It takes quite a while for an internal hemorrhoid to grow to the point where it hangs outside the body all of the time, and you probably want to see a doctor long before it gets to such a state.
Because the anal area is so dense with blood vessels, it is possible to have multiple hemorrhoids, even multiples of different classifications, all at the same time.
(Referring to anatomy rather than the doughnut cushions to sit on)
Some have said that hemorrhoids are normal, and even serve to cushion the rectum. Supposedly, they only become troublesome if irritated or annoyed. Unfortunately, this is only half right.
To explain, everyone has hemorrhoidal cushions. These cushions are beds of blood-rich tissue within the anorectal canal that serve to help with anal sphincter control by providing a "need to go" signal when pressed and to provide needed shock absorption for the delicate internal mucus membranes. It is only when one of the multiple blood vessels supplying blood flow to this area gets stretched beyond its capacity to contract that you have an internal hemorrhoid.
While hemorrhoid cushions only exist within the body, many veins descend past the anal sphincter before going back up to gain gravity's help in pushing blood back to the heart. External hemorrhoids originate from these U-shaped veins, which are closely connected to the internal blood vessels.
These various blood vessels dilate for a large number of reasons, usually due to pressure from something. This pressure can come from within the abdomen, such as chronic or extended straining during bowel movements or the internal pressures of pregnancy. However, it can also come from forces outside of the body, such as pressure from sitting on a toilet, a chair or a carseat for too long. In addition, age weakens both the walls of blood vessels and the tiny muscles that hold those vessels in place, setting the stage for hemorrhoid development.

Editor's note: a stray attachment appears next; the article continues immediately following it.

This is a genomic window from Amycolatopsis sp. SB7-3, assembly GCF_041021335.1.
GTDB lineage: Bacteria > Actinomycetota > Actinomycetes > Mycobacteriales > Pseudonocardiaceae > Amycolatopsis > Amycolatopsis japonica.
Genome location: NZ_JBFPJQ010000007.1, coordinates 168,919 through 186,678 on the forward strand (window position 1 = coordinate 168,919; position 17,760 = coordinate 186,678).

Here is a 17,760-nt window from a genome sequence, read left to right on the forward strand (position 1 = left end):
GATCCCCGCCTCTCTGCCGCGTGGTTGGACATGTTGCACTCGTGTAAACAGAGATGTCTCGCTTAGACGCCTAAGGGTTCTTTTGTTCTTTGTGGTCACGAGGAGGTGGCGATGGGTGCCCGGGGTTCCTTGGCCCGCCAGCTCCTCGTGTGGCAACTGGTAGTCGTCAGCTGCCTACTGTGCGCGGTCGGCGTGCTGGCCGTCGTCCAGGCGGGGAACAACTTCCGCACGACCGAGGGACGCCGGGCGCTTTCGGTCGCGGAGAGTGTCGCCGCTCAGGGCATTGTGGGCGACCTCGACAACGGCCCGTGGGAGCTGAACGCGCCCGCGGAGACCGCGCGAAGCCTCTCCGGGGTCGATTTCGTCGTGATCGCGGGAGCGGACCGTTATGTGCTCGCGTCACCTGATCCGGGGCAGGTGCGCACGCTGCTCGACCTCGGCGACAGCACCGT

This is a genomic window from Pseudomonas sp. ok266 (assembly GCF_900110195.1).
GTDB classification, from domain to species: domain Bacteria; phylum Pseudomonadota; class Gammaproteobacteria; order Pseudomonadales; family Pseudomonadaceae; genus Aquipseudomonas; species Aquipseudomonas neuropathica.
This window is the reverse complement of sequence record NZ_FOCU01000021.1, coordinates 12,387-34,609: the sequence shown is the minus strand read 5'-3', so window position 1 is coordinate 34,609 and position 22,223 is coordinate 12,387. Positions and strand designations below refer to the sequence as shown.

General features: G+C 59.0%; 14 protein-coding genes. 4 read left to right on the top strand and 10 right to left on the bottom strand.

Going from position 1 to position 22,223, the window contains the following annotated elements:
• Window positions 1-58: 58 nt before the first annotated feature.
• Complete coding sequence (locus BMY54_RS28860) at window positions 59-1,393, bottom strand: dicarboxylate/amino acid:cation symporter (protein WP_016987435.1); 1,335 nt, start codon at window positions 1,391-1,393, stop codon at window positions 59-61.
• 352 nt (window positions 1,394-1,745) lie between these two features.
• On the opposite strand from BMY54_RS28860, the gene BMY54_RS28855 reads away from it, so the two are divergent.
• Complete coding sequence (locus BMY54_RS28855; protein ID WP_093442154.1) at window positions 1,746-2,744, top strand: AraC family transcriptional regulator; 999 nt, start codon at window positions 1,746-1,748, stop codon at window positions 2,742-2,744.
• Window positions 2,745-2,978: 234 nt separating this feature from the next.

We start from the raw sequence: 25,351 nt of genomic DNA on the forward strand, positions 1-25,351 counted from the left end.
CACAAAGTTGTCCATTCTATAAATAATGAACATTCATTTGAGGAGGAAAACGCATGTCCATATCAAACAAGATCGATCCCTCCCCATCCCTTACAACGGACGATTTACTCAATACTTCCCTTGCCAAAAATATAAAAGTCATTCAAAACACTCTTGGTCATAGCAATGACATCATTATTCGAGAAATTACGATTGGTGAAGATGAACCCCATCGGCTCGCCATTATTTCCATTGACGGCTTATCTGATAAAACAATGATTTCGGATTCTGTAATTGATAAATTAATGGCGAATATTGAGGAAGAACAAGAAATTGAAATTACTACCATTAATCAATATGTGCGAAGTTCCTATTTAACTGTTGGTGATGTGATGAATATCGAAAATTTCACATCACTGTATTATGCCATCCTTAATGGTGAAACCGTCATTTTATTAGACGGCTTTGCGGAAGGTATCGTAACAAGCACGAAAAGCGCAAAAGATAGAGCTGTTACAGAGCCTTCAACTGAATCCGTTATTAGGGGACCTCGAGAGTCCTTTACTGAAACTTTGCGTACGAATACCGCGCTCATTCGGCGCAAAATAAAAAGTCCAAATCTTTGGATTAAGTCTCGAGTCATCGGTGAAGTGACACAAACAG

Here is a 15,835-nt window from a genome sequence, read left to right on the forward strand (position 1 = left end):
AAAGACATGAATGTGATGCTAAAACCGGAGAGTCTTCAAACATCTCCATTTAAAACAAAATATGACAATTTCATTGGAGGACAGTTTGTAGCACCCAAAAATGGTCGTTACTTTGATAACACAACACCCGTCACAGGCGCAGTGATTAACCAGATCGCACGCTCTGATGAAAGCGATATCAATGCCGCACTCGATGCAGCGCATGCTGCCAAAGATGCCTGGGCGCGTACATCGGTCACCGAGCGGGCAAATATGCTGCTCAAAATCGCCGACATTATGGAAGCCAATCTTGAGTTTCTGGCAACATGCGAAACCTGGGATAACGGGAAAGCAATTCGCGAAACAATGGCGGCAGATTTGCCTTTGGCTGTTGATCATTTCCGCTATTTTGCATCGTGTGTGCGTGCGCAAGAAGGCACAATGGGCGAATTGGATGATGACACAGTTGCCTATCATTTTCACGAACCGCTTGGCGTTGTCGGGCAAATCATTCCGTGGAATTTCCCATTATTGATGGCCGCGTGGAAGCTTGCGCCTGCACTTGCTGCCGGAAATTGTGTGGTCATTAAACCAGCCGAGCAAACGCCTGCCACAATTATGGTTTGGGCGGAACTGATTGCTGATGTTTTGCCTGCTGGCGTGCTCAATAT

Technically speaking, yes. Tumor, as a medical term, refers to any lump of tissue that the body may develop. Are hemorrhoids a form of cancerous tumor? No. Hearing the term "tumor" applied to any area of one's body is enough to cause nightmares, though, and we sometimes wish our friends and caretakers in the medical field would stop scaring us like that.
Grade 1: The hemorrhoid exists. It may bleed from time to time, it may even become infected, but you will not find it coming out of the anal sphincter.
Grade 2: The hemorrhoid emerges from the anal sphincter with a bowel movement or strain of those muscles, but retracts back into the body on its own.
Grade 3: The hemorrhoid prolapses upon straining and does not retract on its own, but it can be pushed back in manually and stay there until the next time. At this grade, the hemorrhoid has a tendency to bleed a bit more.
Grade 4: The hemorrhoid now exists in a state of chronic prolapse, and will re-emerge quickly even if you try to push it back in. These tend to bleed quite a lot.
This system of symptom classification is what your doctor's talking about if he assigns your hemorrhoid a "grade."
Dr. Paul Wolf stated, in 2001, that the Battle of Waterloo would probably have gone to the French instead of the British if Napoleon Bonaparte hadn't delayed the battle due to hemorrhoid pain. The conditions on the morning of that fateful battle seriously favored the French, but by the time everybody got around to having the fight, the weather conditions had changed to bolster the British.
Apparently, Napoleon had a terrible time with pain from his hemorrhoids for many of his battles because the stress of battle would cause his anal sphincter musculature to clamp down on his hemorrhoids. Given the excruciating pain that can cause, and how as a general he was spectacularly successful, imagine what he would have been like without hemorrhoids!
According to historical accounts, Napoleon frequently used bathing in warm water to help soothe his hemorrhoids. However, this was impossible during the Battle of Waterloo seeing as the man had an army to run and all. In addition, historians believe that he may have been seriously constipated that day, further contributing to his distracting pain. The moral of that story? Don't eat military food, ever.
While this may not be particularly relevant to someone in hemorrhoid crisis, it is an interesting bit of hemorrhoid history which most of us have serious sympathy for! It's also nice to know that even the greatest people in history can suffer, but not be limited by, such a common problem.
Hemorrhoids can also be spelled hemorrhoids and haemorrhoids. Hemorrhoids is both the medically acceptable term and the one in most common usage today. The second most commonly used spelling is hemorrhoids, which is how I, among many others, spell it. Haemorrhoids is a somewhat archaic term today, mostly found in older medical journals and textbooks. Why do I usually spell it hemorrhoids? Well, hemorrhoids takes more letters to type, and I always seem to lose that last h and misspell it hemorroids.